Federal regulators and the operators of the Moretown No. 8 dam on the Mad River, are recommending a variety of changes, including creating and instituting plans that will better protect the environment and the habitat it provides as well as improve and preserve recreational access.
The Moretown No. 8 dam, originally built in 1910, has seen many an ice jam, rainstorm, and flood in the last 113 years. Currently owned by Moretown Hydroelectric LLC, the dam has not been producing electricity throughout its life; a 30-year hiatus during the 20th century ended in 1989 when the dam resumed production. It has remained in operation ever since.
Moretown No. 8 is under review for relicensing by the Federal Energy Regulatory Commission. A couple of changes to the dam are included in the proposal: some modifications to equipment at the site to increase efficiency, and an expansion of the site by about a third of an acre. An Environmental Impact Report, created by FERC staff, offers insight into the dam’s functioning and its impact on the surrounding landscape. Among the report’s findings are several environmental recommendations, some from the dam’s operators and some added by the Commission. They include the dam’s effects on the surrounding environment, as well as recreational and cultural considerations.
Many species live in and around the Mad River near the dam, including brook, rainbow, and brown trout; Eastern pearlshell mussels live in nearby stretches of the Winooski River. Various mammals and birds also live nearby, including seven birds that breed in the area of the dam project. Among these are Canada warblers, bobolinks, and wood thrushes. The dam is also in the vicinity of various recreation sites, including an access and portage used by kayakers and other boaters, as well as Kenneth Ward Park, which is located less than a mile upstream.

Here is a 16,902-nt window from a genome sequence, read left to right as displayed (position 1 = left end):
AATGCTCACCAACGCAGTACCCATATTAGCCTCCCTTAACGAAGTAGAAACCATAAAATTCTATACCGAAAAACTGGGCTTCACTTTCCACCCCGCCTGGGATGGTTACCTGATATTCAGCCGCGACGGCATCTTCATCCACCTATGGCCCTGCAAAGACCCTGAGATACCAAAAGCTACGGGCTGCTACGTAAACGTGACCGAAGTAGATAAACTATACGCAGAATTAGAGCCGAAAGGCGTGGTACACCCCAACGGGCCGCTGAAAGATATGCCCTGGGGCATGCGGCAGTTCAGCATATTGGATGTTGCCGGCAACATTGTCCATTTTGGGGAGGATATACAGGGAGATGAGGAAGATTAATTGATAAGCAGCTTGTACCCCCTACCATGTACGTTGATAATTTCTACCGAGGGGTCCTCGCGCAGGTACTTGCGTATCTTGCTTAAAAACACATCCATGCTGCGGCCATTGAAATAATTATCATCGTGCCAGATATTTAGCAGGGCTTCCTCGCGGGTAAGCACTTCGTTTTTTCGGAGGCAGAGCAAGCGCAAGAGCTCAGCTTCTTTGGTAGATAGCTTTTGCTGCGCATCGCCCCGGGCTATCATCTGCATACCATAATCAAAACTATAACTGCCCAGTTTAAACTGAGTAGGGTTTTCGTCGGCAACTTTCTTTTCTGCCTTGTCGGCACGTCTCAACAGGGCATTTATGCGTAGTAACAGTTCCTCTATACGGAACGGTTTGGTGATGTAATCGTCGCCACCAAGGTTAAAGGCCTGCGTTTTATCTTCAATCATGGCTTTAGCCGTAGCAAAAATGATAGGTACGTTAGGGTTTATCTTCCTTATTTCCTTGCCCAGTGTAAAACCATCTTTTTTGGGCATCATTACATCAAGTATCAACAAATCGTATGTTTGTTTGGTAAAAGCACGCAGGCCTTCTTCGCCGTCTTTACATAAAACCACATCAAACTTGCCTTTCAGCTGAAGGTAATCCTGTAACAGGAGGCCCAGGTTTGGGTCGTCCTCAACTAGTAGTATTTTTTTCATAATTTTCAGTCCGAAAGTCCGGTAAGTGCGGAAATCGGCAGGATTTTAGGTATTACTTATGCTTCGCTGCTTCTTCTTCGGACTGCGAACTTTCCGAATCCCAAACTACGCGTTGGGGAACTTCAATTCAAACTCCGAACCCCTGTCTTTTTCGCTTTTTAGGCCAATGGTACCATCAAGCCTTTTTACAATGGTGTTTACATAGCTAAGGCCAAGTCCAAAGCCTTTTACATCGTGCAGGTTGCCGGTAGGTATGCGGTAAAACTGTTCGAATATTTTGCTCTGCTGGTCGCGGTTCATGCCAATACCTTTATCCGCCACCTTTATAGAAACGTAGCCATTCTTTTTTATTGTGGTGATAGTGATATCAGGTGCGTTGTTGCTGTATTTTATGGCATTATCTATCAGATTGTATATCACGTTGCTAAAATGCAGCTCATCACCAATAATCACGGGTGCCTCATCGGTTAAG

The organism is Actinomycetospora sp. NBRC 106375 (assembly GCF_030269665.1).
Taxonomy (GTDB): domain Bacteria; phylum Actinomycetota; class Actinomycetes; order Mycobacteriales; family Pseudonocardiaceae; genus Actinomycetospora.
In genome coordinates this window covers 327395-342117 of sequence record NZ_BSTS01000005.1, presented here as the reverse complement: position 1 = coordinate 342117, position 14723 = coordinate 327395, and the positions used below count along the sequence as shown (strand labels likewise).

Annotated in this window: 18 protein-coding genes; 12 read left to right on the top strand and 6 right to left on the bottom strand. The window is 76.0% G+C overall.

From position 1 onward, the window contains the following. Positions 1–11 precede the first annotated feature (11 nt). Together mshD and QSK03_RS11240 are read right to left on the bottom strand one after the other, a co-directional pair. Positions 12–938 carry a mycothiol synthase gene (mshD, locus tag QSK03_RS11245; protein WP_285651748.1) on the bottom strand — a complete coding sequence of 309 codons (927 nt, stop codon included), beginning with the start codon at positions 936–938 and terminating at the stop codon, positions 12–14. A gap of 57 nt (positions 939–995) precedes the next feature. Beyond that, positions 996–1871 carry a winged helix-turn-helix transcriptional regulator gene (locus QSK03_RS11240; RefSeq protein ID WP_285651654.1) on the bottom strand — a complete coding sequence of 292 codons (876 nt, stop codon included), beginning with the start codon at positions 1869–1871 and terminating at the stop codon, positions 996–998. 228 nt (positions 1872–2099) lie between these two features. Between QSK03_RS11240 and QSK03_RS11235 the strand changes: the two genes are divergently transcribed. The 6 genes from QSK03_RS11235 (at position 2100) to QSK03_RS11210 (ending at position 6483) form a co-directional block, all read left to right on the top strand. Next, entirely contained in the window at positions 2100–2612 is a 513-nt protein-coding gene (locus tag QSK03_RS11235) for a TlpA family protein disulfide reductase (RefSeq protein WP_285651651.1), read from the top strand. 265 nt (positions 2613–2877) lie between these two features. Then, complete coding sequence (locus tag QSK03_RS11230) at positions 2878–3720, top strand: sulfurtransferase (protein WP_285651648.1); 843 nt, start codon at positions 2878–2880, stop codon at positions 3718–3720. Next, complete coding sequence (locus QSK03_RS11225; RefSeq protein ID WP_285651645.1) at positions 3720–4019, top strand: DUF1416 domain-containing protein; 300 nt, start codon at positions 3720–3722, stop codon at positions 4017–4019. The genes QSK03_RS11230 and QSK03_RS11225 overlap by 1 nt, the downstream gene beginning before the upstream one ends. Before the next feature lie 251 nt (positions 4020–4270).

Per FERC’s report, Moretown Hydroelectric suggested several measures to protect the environment in the dam’s surroundings. First, the company suggested the run-of-the-river operation of the dam continue. This means that inflow to the dam is equal to outflow from it. Moretown Hydro furthermore proposed the development of a plan for flow management and monitoring, which would allow the company to keep track of the dam’s operation, flow, and drawdown rates. A water level management plan for drawdown periods would help to curtail any consequences for the surrounding ecosystem, and summer drawdowns would be limited. The company also suggested the creation of a plan for a freshwater mussel survey. Finally, a plan for managing recreation around the area of the dam, including boating access management and signage, was included.
FERC staff included Moretown Hydro’s proposals, plus a couple of further suggestions, in their own proposal. These included enacting procedures for reporting any deviation from dam operation requirements to both FERC and Vermont’s Department of Environmental Conservation; a plan to perform a survey for freshwater mussels before maintenance drawdown events; a discussion with DEC staff in advance of planned dam drawdowns; and a need to approach FERC should the downstream boat entry location become inaccessible. Also listed are a plan to protect trees potentially needed by endangered northern long-eared bats (the recommendation would also protect endangered tricolored bats), and to work with the Vermont State Historic Preservation Office and FERC to identify whether cultural resources (i.e. archaeological materials or sites) require protection at the dam site. A previous survey found no such materials in need of protection at the site.
The report noted that while Kenneth Ward Park is under a mile from the dam, it is operated by the Vermont Department of Fish and Wildlife and does not fall within the property owned by Moretown Hydro. Drawdowns at the dam could, due to its proximity, affect water levels at the Ward swim hole, so such drawdowns are limited through the summer. Another potential recreational impact of the dam is the boating put-ins and portage associated with the site. The report also suggested a provision in the new license to notify FERC if a nearby private property access becomes inaccessible, so that FERC could make sure that boating access below the dam remained available. Moretown Hydro has also mown the boat access path and added signs to indicate where boaters could reach the water. The report suggests that a recreation plan with scheduled maintenance included would also help to keep access open for boaters.
State and federal fish and wildlife officials also had the opportunity to file recommendations regarding the protection of fish and other wildlife impacted by the dam, but chose not to file any such documents.